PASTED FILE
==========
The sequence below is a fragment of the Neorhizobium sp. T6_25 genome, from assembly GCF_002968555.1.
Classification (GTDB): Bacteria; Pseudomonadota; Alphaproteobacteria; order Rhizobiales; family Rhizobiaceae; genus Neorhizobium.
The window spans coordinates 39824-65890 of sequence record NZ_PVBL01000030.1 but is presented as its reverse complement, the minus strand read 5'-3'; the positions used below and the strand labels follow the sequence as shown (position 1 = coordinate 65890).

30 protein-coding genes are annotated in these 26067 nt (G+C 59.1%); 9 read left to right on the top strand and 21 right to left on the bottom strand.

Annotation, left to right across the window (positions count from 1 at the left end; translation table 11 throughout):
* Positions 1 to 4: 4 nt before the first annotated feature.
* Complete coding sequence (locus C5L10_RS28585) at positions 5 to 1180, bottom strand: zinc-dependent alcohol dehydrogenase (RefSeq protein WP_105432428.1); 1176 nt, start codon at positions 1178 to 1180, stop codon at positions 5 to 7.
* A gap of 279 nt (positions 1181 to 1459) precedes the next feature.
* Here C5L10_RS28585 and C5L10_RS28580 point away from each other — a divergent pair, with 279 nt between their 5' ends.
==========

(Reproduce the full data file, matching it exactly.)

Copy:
The sequence below is a fragment of the Neorhizobium sp. T6_25 genome, from assembly GCF_002968555.1.
Classification (GTDB): Bacteria; Pseudomonadota; Alphaproteobacteria; order Rhizobiales; family Rhizobiaceae; genus Neorhizobium.
The window spans coordinates 39824-65890 of sequence record NZ_PVBL01000030.1 but is presented as its reverse complement, the minus strand read 5'-3'; the positions used below and the strand labels follow the sequence as shown (position 1 = coordinate 65890).

30 protein-coding genes are annotated in these 26067 nt (G+C 59.1%); 9 read left to right on the top strand and 21 right to left on the bottom strand.

Annotation, left to right across the window (positions count from 1 at the left end; translation table 11 throughout):
* Positions 1 to 4: 4 nt before the first annotated feature.
* Complete coding sequence (locus C5L10_RS28585) at positions 5 to 1180, bottom strand: zinc-dependent alcohol dehydrogenase (RefSeq protein WP_105432428.1); 1176 nt, start codon at positions 1178 to 1180, stop codon at positions 5 to 7.
* A gap of 279 nt (positions 1181 to 1459) precedes the next feature.
* Here C5L10_RS28585 and C5L10_RS28580 point away from each other — a divergent pair, with 279 nt between their 5' ends.